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Why You Can’t Always Bring Your Phone to a New Carrier

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So you have a perfectly serviceable cell phone and you’re ready to move it to a new carrier. After unlockingyour phone from your current carrier’s network, you face one morehurdle: making sure your new carrier accepts it.

The rule of thumbis that AT&T customers should have an easy time moving their phones to T-Mobile and vice versa.Verizon and Sprint customers will have a harder time. Mobile virtual network operatorsthat piggyback onto these larger networks usuallyfollow the same rules as their parent network.

Not all cell phone carriers havethe same ability or inclination to accept new devices onto their networks. In the U.S., this is because of a division in the radio technology that the major carriers use. Verizon and Sprint use code division multiple access technology. AT&T and T-Mobile use Global System for Mobile communication. Most of the rest of the world’s carriers use GSM as well.

» MORE: Compare cell phone plans

Different and incompatible

The technical differences between these systems aren’t important for our purposes here. (If you’re interested, here’s a good explainer.) CDMA and GSMbothallow your phone to transmit voice calls and text messagesacross thenetwork, but in two different and incompatible ways. Thus, you can’t bring a phone designed to work on Verizon’s CDMA network over to AT&T’s GSM network.

As carriersbuild out their LTE data networks in the coming years, all voice calls and text messages will be routed asLTE data, and older radio technologies like CDMA and GSM will become obsolete. This might make it easier to move phones from network to network, sinceeveryone will be using the same LTE specification. But because the carriers use different LTE configurationsand frequency bands, it’snot guaranteed. (Here’s an in-depth look at LTE.)

For now, U.S. carriers use a combination of LTE with CDMA or GSM to route voice calls, texts and data around their networks.

Is your phone acceptable?

Customers on a GSM network can easily take their phone to another GSM provider. That’s because the GSM specification requires carriers to accept any GSM-compatible phone.All GSM phones have SIM card slots, and as long asyour phone is unlocked,you can just pop in a different network’s SIM card to get service. This also means that GSM phones travel abroad much easier, as most international networks are GSM.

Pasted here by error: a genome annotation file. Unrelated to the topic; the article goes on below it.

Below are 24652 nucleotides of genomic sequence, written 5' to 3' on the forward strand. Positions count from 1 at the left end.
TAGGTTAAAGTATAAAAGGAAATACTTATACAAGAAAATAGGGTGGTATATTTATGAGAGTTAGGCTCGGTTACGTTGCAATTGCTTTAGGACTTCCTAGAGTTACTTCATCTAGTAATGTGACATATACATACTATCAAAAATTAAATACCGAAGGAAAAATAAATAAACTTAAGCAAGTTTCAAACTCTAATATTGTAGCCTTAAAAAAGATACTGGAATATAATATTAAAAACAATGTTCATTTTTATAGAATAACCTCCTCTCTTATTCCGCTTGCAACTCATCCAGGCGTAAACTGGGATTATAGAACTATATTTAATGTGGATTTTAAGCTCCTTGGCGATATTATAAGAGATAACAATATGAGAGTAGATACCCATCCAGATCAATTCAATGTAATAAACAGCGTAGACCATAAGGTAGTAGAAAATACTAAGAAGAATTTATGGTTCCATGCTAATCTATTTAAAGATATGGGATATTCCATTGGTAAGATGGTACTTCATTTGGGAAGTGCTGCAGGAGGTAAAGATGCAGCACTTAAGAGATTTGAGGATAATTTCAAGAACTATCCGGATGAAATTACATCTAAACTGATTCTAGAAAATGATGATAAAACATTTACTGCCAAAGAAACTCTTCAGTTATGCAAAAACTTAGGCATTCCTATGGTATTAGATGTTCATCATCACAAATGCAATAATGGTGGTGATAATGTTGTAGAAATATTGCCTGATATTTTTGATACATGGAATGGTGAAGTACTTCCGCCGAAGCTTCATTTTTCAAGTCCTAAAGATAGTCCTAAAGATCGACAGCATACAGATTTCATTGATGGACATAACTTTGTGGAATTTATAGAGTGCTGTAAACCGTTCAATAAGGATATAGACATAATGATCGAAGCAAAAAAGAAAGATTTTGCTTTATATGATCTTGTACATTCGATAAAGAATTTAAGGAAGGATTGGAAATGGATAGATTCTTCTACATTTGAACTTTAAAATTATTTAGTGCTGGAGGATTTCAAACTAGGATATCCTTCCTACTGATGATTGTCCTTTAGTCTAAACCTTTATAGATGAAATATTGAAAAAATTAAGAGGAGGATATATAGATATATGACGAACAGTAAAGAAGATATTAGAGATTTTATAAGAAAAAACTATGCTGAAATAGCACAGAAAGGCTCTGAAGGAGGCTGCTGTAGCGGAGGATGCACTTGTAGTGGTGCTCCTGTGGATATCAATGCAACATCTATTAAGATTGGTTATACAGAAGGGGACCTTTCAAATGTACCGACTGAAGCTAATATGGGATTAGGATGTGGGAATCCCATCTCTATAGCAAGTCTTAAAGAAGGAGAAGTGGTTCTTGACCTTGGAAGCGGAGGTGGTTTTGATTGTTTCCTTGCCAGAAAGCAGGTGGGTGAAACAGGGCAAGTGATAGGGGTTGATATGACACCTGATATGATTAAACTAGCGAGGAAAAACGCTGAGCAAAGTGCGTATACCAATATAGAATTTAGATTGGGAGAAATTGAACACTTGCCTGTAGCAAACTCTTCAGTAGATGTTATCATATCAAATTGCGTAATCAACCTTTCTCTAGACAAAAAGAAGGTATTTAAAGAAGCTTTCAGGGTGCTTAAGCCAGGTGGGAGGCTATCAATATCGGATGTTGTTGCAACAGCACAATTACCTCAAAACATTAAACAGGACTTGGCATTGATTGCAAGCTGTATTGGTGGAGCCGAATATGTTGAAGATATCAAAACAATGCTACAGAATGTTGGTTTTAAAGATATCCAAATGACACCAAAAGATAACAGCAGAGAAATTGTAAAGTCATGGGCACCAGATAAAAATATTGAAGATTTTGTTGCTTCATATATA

CDMA carriers are pickier about the phones they allow on their network and don’t haveto accept any devices they don’t want to, including phones from other CDMA carriers.So while Verizon and Sprint both use CDMA, they won’t necessarily accept each other’s phones.

» MORE: Best cell phone plans

The best way to figureout if your phone is acceptable is to find the “bring your own device,” or BYOD, page for the carrier you’re moving to and input your phone’s information. Here are the BYOD pages for Sprint and Verizon.

CarrierNetwork Coverage ProviderGSM or CDMA?Bring your own device?BYOD CheckerVerizonCDMANot likely, some CDMA devicesLearn moreAT&TGSMLikely, most GSM devicesLearn moreSprintCDMANot likely, some CDMA devicesLearn moreT-MobileGSMLikely, most GSM devicesLearn moreKing Street WirelessCDMANot offeredN/AAT&TGSMLikely, most GSM devicesLearn moreSprintCDMANot offeredN/ASprintCDMASome Sprint phones onlyLearn moreT-MobileGSMLikely, most GSM devicesLearn moreVerizon, AT&T, T-Mobile and Sprint
Depends on network coverageLikely, some GSM and CDMA phonesLearn moreVerizon, AT&T, T-Mobile and Sprint
Depends on network coverageLikely, some GSM and CDMA phonesLearn moreVerizon, AT&T, T-Mobile and Sprint
Depends on network coverageLikely, some GSM and CDMA phonesLearn more
Sprint, T-Mobile and U.S. CellularDepends on network coverageProject Fi only works with the Nexus 6, 6P, 5X and the Google PixelN/AVerizonCDMANot offeredN/AAT&TGSMLikely, most GSM devicesLearn more Sprint or T-MobileDepends on network coverageUnlikely, only some Android phonesLearn more

Stephen Laytonis a staff writer at NerdWallet, a personal finance website. Email:slayton@nerdwallet.com.

The article Why You Can’t Always Bring Your Phone to a New Carrier originally appeared on NerdWallet.

 

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